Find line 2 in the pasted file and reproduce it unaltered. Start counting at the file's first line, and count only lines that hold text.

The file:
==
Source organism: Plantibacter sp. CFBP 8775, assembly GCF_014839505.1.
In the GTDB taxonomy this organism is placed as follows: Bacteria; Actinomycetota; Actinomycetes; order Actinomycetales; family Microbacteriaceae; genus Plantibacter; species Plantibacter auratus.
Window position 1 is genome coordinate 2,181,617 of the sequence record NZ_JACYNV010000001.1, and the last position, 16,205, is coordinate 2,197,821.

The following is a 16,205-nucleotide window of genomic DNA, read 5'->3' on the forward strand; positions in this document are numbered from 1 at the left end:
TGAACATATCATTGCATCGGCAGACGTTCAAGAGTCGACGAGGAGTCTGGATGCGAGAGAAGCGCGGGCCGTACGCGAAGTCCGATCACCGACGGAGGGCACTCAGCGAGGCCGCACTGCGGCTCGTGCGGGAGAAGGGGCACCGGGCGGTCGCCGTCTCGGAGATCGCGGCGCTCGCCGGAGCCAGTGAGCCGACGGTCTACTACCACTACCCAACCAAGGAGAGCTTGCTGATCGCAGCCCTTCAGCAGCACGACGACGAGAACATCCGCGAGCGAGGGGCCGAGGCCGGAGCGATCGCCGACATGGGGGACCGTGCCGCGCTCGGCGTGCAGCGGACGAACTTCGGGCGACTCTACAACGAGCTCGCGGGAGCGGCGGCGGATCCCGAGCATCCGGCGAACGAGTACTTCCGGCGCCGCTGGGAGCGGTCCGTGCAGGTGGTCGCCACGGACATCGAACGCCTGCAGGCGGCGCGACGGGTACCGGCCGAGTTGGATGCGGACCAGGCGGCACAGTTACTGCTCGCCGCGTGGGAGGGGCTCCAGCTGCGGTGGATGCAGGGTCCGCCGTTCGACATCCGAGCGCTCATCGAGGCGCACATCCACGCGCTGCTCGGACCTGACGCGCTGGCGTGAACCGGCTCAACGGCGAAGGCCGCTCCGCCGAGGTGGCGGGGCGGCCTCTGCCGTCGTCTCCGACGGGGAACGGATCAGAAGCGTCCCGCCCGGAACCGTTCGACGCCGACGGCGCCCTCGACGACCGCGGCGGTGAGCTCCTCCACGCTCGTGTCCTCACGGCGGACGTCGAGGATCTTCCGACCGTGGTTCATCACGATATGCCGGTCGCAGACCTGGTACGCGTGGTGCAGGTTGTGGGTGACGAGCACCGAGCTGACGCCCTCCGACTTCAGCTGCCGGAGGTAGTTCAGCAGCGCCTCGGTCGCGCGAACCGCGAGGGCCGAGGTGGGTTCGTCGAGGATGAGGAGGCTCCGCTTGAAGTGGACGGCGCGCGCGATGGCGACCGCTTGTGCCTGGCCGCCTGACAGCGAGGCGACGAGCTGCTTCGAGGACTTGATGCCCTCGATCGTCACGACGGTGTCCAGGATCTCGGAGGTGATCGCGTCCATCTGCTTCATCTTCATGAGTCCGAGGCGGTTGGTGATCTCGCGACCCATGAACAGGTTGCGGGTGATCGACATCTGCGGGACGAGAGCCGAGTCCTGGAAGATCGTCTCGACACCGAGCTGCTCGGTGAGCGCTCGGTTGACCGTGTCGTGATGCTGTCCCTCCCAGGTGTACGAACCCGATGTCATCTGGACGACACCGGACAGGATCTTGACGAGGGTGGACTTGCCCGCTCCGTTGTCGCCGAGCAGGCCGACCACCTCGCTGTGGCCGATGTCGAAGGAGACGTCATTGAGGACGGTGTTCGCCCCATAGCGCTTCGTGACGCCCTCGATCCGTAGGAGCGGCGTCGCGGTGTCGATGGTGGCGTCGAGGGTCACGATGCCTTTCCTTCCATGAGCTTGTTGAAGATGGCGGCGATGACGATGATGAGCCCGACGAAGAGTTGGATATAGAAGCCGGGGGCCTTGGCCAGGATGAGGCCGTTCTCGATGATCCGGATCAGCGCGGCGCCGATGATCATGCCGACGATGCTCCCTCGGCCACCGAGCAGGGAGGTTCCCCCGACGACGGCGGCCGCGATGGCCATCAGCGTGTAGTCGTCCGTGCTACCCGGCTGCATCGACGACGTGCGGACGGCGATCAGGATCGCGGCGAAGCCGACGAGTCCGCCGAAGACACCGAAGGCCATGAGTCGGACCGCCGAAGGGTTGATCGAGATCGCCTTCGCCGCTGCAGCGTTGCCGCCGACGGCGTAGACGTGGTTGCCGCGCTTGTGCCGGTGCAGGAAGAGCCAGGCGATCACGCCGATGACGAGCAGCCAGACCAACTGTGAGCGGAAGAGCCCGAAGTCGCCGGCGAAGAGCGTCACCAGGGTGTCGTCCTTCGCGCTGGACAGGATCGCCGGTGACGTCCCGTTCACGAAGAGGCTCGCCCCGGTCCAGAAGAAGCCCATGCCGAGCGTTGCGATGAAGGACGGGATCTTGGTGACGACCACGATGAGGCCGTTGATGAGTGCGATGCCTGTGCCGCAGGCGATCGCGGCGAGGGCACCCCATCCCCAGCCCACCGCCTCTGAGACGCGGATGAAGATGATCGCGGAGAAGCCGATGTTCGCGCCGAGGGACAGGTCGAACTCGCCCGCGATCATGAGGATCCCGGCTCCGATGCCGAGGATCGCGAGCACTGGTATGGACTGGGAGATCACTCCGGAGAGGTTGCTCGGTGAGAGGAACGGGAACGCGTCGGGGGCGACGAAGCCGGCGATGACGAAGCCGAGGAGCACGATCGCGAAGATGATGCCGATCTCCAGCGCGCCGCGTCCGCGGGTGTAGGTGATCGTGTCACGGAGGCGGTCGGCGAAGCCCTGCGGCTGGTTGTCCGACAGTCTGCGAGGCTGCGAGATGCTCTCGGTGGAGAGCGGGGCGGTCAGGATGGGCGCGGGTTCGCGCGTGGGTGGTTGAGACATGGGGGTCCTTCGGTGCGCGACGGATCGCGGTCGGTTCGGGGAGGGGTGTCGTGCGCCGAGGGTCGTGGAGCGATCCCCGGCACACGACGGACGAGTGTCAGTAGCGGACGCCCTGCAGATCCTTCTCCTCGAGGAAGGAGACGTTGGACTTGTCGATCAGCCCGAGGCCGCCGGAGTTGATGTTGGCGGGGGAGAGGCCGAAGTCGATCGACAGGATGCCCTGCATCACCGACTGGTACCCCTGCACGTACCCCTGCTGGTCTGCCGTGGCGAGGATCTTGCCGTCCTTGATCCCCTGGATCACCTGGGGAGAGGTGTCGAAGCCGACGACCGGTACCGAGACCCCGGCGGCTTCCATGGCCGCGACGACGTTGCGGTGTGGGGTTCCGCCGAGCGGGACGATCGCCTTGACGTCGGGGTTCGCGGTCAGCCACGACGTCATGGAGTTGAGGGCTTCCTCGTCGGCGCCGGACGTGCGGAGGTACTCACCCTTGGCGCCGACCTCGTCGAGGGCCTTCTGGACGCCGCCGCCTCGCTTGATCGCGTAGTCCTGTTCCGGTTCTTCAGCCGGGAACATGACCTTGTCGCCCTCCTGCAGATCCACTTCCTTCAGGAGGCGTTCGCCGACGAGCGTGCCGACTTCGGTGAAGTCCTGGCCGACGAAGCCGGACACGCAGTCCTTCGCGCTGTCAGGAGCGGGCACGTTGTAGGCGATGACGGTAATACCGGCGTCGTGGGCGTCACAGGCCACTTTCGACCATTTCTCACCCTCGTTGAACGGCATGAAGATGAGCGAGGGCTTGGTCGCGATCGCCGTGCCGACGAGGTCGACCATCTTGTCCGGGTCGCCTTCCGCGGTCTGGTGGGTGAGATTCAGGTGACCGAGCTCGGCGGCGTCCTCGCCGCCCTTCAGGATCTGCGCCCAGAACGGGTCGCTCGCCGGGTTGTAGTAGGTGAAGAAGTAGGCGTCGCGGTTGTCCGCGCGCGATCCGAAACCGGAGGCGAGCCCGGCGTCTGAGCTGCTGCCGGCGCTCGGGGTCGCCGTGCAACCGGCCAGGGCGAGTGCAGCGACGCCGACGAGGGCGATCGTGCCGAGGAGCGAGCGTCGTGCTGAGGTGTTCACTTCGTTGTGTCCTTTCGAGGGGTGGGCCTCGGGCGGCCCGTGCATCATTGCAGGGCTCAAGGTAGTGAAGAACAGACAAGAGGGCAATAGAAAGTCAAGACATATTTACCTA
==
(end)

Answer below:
In the GTDB taxonomy this organism is placed as follows: Bacteria; Actinomycetota; Actinomycetes; order Actinomycetales; family Microbacteriaceae; genus Plantibacter; species Plantibacter auratus.